The Australian – April 12, 2011
PROBABLY no document in the recent history of the Arab-Israeli conflict has done more damage to the reputation of Israel, nor contributed more to the international campaign to boycott and delegitimise it, than the Goldstone report.
That is why judge Richard Goldstone’s mea culpa in a Washington Post opinion piece on April 1 was so breathtaking.
Goldstone, chairman of the commission that wrote the UN Human Rights Council’s Goldstone Report into the Gaza War of 2008-09, has now conceded that, regarding Israel: “If I had known then what I know now, the Goldstone report would have been a different document.”
In particular, he now agrees that the most inflammatory and absurd of the report’s conclusions – that Israel deliberately targeted Palestinian civilians “as a matter of policy” – is baseless.
He also concedes that Israeli authorities are reasonably investigating every specific allegation of misconduct by its soldiers during the Gaza War. Hamas, by contrast, he points out, has done “nothing”.
Unfortunately, Goldstone’s change of heart cannot undo the massive, irreparable damage he and his co-commissioners have inflicted through their report. This damage is not only to Israel’s reputation but also to Middle East peace prospects, and to the very notion of a responsible and universal system of international law.
Goldstone now agrees that the UN Human Rights Council, which mandated his inquiry, has a “history of bias against Israel (that) cannot be doubted”.
This is, after all, the same UNHRC that included Libya, Egypt and Saudi Arabia as members – and gave them clean bills of human rights health – at the time it initiated the fact-finding mission. The UNHRC then completely omitted addressing whatever scant reference there was to Hamas in the Goldstone report when it was formally adopted a year later. The UNHRC has never condemned the ongoing Hamas rocket and mortar attacks from Gaza on Israeli towns, despite repeated Israeli requests.
The UNHRC’s mandate for Goldstone itself had already declared that Israel, and Israel alone, was guilty of war crimes. Two of Goldstone’s three fellow panel members, British academic Christine Chinkin and Pakistani jurist Hina Jilani, had also publicly declared Israel guilty of war crimes before joining his commission.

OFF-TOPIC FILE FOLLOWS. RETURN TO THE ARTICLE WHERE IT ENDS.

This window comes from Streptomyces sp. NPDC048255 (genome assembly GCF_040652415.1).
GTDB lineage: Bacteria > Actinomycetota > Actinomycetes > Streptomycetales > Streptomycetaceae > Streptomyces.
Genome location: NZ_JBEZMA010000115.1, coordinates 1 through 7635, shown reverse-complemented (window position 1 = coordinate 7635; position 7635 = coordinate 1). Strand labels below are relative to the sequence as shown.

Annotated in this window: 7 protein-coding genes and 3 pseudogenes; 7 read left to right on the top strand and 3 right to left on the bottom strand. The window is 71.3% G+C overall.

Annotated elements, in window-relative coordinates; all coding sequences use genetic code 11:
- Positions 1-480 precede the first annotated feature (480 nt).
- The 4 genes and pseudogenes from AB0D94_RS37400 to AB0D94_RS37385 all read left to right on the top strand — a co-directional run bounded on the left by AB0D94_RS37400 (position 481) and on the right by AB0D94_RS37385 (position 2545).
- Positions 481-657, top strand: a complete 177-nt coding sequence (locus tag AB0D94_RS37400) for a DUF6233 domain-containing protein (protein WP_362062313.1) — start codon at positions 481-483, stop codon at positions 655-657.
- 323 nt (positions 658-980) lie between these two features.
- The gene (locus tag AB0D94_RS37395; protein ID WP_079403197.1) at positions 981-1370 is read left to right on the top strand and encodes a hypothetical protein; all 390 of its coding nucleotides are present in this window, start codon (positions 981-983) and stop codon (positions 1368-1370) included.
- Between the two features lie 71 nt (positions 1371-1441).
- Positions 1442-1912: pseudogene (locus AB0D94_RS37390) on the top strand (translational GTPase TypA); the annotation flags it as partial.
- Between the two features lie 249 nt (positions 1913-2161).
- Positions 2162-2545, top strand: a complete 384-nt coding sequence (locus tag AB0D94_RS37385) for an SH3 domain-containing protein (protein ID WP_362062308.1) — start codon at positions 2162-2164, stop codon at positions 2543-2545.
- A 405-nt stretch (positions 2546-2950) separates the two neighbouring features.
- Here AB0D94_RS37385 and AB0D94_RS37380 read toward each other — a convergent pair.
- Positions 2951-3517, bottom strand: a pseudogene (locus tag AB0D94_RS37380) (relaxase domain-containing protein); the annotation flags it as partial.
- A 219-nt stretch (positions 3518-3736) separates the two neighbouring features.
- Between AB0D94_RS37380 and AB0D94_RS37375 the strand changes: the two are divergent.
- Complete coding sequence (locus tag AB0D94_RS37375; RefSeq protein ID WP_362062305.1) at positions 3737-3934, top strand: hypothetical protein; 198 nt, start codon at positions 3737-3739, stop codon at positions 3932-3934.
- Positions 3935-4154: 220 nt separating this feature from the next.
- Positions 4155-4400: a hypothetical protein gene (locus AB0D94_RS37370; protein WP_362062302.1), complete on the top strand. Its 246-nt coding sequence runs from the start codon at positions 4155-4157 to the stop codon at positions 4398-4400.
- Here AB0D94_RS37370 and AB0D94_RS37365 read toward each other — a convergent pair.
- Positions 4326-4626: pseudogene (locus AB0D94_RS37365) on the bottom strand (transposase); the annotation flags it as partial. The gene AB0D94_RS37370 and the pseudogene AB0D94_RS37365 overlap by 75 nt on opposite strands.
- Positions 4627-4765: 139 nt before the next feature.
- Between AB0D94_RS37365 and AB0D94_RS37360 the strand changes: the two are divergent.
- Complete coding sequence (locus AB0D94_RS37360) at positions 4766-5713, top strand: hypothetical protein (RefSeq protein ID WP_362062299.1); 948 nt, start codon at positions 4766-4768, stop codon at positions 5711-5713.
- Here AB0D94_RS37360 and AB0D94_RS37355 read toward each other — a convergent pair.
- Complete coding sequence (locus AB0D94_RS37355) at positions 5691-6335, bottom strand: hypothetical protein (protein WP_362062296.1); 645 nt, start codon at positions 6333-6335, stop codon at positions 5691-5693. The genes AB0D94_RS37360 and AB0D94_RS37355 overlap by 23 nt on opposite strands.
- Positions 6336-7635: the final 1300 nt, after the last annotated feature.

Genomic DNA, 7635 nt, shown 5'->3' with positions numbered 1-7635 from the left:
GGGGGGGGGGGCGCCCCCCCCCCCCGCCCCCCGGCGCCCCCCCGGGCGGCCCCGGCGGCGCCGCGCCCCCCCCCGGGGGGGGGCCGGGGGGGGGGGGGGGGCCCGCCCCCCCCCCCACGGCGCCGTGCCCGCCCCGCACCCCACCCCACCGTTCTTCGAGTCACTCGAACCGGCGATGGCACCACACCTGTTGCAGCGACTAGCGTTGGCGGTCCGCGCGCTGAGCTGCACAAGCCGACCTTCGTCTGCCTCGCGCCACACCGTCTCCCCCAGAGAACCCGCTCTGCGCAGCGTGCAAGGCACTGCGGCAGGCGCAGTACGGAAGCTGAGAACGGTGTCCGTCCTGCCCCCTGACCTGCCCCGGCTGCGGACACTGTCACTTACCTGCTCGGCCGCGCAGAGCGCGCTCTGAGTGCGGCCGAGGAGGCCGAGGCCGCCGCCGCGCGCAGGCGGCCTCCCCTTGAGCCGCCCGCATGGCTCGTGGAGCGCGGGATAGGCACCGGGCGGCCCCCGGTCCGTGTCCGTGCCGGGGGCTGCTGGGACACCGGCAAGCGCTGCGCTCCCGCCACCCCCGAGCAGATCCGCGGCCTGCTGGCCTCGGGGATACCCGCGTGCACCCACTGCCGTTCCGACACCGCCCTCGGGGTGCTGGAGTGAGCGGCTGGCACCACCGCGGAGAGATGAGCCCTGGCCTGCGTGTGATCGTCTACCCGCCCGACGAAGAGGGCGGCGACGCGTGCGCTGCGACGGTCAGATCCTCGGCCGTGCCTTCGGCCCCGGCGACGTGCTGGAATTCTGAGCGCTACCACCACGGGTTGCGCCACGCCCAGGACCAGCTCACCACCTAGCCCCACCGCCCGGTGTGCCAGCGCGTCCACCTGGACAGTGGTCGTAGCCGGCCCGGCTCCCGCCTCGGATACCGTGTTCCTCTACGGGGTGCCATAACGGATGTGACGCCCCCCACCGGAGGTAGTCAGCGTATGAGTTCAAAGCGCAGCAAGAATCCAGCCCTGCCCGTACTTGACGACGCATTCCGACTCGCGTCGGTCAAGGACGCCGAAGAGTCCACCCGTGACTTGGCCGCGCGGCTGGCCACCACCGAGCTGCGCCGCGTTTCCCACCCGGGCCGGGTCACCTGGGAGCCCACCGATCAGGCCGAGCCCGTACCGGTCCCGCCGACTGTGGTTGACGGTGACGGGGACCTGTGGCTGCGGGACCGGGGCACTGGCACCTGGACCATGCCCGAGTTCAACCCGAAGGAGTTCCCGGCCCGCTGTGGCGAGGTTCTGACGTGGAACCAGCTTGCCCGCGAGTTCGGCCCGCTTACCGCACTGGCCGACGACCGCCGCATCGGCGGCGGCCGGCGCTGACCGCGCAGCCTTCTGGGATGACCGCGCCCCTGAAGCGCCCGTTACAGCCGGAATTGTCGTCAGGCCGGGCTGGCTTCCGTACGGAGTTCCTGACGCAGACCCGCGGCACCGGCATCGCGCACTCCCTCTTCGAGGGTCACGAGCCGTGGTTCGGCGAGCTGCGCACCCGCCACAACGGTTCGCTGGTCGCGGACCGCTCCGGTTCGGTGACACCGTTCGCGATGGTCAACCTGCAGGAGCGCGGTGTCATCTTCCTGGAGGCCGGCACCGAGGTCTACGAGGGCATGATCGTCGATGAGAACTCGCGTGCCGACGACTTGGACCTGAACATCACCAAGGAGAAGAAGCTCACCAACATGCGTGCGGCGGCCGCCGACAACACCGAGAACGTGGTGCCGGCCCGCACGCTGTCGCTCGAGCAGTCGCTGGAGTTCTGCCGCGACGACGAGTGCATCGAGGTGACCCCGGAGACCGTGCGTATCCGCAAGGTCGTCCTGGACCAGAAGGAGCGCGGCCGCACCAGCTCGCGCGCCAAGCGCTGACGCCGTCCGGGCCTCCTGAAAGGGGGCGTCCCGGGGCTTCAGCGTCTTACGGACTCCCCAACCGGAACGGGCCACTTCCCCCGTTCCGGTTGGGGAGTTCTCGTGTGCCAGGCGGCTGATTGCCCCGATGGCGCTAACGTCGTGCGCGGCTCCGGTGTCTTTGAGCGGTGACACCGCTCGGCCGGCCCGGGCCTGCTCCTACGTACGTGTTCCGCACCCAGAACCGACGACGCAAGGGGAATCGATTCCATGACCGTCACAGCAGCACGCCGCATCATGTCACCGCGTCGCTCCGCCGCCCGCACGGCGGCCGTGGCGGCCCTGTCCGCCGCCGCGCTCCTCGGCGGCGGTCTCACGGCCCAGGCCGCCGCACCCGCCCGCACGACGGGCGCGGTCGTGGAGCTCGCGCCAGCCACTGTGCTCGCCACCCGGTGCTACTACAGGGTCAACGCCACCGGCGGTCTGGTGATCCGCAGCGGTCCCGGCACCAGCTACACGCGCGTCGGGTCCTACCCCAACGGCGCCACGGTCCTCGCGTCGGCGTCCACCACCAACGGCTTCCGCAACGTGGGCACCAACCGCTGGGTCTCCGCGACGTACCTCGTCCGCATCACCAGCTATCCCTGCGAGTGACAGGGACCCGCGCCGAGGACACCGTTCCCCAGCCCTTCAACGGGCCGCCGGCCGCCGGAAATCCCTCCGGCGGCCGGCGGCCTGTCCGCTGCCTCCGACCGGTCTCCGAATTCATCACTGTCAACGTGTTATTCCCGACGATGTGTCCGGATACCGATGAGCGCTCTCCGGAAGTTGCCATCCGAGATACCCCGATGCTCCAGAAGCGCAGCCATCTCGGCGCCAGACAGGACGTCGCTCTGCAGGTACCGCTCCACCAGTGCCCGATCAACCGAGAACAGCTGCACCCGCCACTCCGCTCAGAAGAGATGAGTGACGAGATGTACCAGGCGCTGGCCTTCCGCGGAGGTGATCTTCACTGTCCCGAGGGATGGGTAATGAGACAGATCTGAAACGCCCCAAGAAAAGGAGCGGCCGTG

Yet Goldstone continues to criticise Israel for failing to co-operate with his commission.
Notwithstanding Israel’s decision to officially shun the mission, there was ample readily available evidence – including publicly issued reports by Israel and non-government organisations, witness testimony, and international media stories – at the time of his original inquiry for Goldstone to reach the same conclusions that he has now.
Instead, Israel was declared guilty on the grounds that it had not disproven the allegations against it.
Israel actually began investigating any allegations against its soldiers immediately after the conflict and has one of the most independent judicial and military investigation review systems in the world. It has a good track record of punishing soldiers guilty of misconduct.
Goldstone’s repudiation of the key elements of his original report should now dramatically undercut efforts by Israel’s critics, including radical NGOs, to paint it as a rogue state. But it probably will not.
The UNHRC will almost certainly not rescind the report even if Goldstone formally requests this, both because of its own biases – it is dominated numerically by the Organisation of Islamic Conferences states – and because the other commissioners will probably not join him in his request. Predictably, anti-Israel campaigners relying on the report to further their agendas are already publicly dismissing Goldstone’s present views as irrelevant.
Furthermore, the Palestinian Authority is now disastrously pursuing what might be called a “Goldstone strategy”.
That is, in refusing to negotiate with Israel on a much needed two-state conflict resolution, they are instead pursuing a plan to be granted unilateral statehood through the UN, relying on the world body’s permanent anti-Israel majority. This is bad for everyone concerned, not only because peace cannot be achieved without genuine negotiations but also because any unilateral Palestinian move, without shared agreement on difficult and contentious issues such as refugees and Jerusalem, may well spark a renewal of violence between the parties.
Finally, the Goldstone fiasco is a major setback for international law and the institutions of the UN. The report in effect attempted to establish a legal principle that if terrorist groups operate from a civilian population, it is a war crime to respond in self-defence to their attacks if any civilians may be harmed, as some inevitably always will be.
Such a principle only encourages terrorists to put civilians on both sides in harm’s way, and by creating a completely unworkable rule, damages respect for, and adherence to, international law.
Meanwhile, what serious government would be willing to submit to the politicised, corrupt and biased parody of the application of human rights law that UN institutions instigated in the Goldstone case?
Despite Goldstone’s volte-face, the negative repercussions of this fiasco will reverberate for years.
Colin Rubenstein is executive director of the Australia/Israel & Jewish Affairs Council